As part of Huawei’s cyber security series, this white paper focuses on supply chain risk, introduces the importance for the industry to ensure supply chain security, best practices and Huawei’s approach on it.
This fourth white paper in Huawei's cyber security series focuses on cyber security supply chain risk. Organizations and consumers need to be able to take advantage of the full benefits of information and communications technologies that flow from a truly global supply chain. Supply chain risk management is not just about ensuring that products and services will be there when needed, but it is also about a product lifecycle approach that minimizes the risk that products will be tainted by malicious actors, or that they will be counterfeit or contain counterfeit components that can be exploited for illicit purposes.
Supply chain risk is one part of the risk that an organization must understand and manage in order to be successful. An organization cannot address supply chain risk appropriately without implementing the measures necessary to handle risk across the board. It is a very important part of the journey to a more secure risk posture for individual organizations to recognize and appropriately put into place key mechanisms that can help an organization successfully manage risk.
For an organization to move to a more appropriate, sustainable, and transparent supply chain risk posture requires three things: (1) an understanding of supply chain risk; (2) they need to know how to address the risk; and (3) internal and/or external drivers to take action, and accountability if they fall short.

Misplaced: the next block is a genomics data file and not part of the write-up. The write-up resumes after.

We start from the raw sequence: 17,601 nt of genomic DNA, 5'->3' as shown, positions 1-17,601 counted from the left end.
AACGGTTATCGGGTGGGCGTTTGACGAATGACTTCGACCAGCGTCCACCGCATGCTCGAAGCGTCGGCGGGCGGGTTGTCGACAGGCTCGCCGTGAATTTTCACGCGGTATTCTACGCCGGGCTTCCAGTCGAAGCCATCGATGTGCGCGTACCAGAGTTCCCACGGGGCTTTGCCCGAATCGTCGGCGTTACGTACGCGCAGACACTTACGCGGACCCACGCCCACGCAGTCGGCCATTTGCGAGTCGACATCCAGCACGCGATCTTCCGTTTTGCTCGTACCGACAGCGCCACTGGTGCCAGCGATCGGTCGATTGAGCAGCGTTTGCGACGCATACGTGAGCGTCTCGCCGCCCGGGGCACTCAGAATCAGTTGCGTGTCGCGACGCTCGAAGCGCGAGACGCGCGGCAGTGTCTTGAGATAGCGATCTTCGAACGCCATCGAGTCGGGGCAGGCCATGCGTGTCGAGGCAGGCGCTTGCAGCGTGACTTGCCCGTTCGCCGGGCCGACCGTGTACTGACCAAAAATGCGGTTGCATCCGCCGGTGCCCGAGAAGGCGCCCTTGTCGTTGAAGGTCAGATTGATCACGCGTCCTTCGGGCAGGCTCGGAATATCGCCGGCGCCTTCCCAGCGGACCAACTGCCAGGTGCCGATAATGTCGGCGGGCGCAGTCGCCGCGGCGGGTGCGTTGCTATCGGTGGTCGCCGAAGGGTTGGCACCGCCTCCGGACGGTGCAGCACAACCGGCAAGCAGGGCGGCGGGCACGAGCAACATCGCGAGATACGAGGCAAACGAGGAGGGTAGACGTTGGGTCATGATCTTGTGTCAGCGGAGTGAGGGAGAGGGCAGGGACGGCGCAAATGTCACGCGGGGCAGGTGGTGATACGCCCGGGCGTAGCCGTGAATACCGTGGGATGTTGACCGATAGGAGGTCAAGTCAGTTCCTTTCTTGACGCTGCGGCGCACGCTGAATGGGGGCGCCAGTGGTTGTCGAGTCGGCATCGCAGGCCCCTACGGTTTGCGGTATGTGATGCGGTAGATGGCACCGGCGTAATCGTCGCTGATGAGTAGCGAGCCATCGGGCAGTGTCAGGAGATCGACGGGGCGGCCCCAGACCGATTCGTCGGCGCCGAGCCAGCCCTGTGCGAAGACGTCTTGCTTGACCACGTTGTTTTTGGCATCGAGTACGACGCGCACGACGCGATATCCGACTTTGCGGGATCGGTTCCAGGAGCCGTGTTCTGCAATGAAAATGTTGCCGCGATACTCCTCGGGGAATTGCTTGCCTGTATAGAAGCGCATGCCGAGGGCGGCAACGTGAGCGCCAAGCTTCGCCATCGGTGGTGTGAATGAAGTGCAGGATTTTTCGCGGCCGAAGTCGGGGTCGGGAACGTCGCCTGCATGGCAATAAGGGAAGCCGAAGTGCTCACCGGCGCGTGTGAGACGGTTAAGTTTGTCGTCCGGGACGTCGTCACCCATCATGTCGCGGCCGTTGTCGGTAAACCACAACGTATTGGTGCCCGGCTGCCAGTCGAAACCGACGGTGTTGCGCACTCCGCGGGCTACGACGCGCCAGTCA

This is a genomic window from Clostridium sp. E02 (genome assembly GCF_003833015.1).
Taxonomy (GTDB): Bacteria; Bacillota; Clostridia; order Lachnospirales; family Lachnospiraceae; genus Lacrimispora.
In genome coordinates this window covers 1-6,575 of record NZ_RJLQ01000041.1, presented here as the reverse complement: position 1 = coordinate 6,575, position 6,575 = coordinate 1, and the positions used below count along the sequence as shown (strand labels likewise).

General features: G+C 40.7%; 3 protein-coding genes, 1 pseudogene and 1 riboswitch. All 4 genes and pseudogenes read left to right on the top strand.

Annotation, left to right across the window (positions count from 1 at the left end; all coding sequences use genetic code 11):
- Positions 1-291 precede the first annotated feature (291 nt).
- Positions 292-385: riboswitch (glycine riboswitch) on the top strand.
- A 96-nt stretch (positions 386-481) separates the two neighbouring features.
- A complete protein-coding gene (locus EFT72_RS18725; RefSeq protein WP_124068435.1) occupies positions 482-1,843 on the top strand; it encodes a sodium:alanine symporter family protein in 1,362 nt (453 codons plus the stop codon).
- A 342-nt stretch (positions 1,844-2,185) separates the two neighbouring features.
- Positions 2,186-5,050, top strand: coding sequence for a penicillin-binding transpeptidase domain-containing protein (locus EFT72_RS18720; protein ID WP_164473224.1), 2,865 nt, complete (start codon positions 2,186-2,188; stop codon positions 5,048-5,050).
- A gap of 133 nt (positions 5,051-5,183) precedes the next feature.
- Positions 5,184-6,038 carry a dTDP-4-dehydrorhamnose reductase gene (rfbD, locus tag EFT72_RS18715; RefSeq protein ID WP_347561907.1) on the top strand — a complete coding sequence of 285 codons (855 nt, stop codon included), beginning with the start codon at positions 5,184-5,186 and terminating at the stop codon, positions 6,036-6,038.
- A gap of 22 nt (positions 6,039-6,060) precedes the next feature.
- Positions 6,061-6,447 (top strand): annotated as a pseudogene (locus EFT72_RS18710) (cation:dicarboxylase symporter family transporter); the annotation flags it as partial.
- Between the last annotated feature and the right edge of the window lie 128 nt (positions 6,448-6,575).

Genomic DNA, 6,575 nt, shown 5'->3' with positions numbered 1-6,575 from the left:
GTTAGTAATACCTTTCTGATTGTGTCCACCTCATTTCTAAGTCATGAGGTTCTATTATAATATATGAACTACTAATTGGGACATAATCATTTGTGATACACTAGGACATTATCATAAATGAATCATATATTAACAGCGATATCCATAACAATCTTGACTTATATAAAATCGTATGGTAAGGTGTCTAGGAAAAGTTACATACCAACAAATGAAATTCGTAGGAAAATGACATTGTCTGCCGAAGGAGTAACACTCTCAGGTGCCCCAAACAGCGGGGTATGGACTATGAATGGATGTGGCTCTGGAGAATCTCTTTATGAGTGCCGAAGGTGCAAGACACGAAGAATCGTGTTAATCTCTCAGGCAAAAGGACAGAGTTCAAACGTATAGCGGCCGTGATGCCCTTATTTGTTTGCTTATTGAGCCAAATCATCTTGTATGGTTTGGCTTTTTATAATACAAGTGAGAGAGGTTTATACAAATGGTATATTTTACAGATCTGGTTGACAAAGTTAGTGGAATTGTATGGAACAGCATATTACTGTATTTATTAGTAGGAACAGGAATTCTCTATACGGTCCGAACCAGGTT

Those who rely on ICT are slowly coming to realize that supply chain risk can no longer be ignored or its significance minimized. With this growing recognition comes a growing awareness among key cyber stakeholders of their responsibility to move beyond sometimes impassioned discourse to actually making real progress toward addressing supply chain risk in a collaborative, cooperative manner.
For those with at least some understanding of the risk, many struggle with what to do about it, particularly in the face of numerous standards and best practices. There are some activities taking place around the world that can contribute to the effort to address supply chain risk: SAFECode; Underwriters Laboratory; the ENISA report in European supply chain integrity; the EastWest Institute's cyber initiative; in the UK, the efforts of CPNI and the Trustworthy Software Initiative; in China, cyber security and anti-terrorism legislation; in Japan, the governmental efforts to implement a strategy on supply chain risk; and in the United States, initiatives in the energy, defense, and financial sectors to address this issue.
And this white paper provides details about Huawei's approach to supply chain risk, which is part of a larger end-to-end, global assurance program to share details of what we are doing to invite feedback and encourage and facilitate a broader dialogue among stakeholders about how to better address supply chain risk and build greater trust in the global ICT supply chain.
Huawei Cyber Security White Paper (Jun. 2016) (PDF, 1.70MB)